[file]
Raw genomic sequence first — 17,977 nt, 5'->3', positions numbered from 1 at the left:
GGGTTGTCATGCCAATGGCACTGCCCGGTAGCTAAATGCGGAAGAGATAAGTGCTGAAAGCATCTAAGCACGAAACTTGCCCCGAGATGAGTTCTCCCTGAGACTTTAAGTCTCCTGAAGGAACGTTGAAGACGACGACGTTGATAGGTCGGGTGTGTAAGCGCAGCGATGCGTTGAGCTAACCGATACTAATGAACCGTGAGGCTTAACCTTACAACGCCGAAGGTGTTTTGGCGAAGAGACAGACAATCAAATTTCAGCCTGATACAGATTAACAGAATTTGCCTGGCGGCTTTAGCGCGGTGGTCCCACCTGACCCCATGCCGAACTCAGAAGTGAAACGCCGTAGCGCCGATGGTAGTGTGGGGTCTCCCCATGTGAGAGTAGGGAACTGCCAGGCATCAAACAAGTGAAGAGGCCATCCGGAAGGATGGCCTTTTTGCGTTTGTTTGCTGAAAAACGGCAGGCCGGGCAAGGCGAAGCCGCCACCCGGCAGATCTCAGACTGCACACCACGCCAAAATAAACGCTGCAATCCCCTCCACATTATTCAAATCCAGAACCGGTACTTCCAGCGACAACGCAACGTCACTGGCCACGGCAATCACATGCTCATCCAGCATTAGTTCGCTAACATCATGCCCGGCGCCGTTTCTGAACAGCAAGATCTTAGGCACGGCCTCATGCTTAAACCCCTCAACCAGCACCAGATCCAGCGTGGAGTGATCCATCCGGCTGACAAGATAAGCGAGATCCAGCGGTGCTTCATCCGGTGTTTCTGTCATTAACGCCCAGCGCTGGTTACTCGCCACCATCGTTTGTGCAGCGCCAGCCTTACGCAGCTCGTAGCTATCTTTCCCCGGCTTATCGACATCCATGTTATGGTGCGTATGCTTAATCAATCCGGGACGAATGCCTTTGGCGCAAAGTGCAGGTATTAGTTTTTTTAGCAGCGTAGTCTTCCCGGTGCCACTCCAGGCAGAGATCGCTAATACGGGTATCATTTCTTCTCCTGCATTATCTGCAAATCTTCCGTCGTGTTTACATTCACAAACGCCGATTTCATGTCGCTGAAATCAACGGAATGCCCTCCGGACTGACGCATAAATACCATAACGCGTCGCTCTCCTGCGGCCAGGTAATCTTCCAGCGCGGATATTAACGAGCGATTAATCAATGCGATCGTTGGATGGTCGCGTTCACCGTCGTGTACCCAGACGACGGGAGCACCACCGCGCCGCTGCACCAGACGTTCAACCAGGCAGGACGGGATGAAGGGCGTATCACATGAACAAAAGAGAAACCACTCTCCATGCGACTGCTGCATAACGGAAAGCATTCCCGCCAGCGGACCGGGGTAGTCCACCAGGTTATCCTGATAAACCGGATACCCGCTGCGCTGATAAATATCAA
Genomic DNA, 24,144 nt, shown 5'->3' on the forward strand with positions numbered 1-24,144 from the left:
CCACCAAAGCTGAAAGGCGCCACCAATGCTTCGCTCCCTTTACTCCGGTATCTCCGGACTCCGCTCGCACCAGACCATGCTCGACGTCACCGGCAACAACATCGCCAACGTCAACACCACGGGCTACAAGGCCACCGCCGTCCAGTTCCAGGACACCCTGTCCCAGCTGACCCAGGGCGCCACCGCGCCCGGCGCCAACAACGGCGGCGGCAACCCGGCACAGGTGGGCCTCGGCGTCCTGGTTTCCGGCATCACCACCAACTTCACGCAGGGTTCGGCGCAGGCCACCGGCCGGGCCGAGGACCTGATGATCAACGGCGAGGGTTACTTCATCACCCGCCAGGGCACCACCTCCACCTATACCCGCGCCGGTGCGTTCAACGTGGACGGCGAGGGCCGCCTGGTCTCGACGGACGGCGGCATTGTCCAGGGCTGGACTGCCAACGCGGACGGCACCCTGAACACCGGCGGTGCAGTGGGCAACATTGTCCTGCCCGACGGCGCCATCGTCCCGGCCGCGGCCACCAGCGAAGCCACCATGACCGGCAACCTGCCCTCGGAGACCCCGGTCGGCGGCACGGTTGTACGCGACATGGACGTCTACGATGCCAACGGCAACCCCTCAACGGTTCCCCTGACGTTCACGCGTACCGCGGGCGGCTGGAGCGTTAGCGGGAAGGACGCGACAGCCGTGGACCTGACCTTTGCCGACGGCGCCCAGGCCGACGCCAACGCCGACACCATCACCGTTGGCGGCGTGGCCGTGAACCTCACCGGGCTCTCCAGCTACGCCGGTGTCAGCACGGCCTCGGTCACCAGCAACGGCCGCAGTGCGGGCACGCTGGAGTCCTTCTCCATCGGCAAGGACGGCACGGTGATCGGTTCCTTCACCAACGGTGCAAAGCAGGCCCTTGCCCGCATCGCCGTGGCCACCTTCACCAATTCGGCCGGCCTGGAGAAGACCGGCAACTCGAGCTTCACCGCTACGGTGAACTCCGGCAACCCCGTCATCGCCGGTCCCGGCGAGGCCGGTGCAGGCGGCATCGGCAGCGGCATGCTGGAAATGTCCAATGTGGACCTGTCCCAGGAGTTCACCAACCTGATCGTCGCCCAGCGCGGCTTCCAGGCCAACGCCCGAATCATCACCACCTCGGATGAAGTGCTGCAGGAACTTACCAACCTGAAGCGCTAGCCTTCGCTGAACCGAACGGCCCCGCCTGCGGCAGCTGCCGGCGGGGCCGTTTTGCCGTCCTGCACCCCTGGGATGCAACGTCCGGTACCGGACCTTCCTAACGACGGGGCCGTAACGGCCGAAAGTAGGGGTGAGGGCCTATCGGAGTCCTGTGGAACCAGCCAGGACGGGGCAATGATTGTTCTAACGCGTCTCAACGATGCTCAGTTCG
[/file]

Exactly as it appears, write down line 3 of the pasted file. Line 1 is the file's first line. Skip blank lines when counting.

Genomic DNA, 24,144 nt, shown 5'->3' on the forward strand with positions numbered 1-24,144 from the left: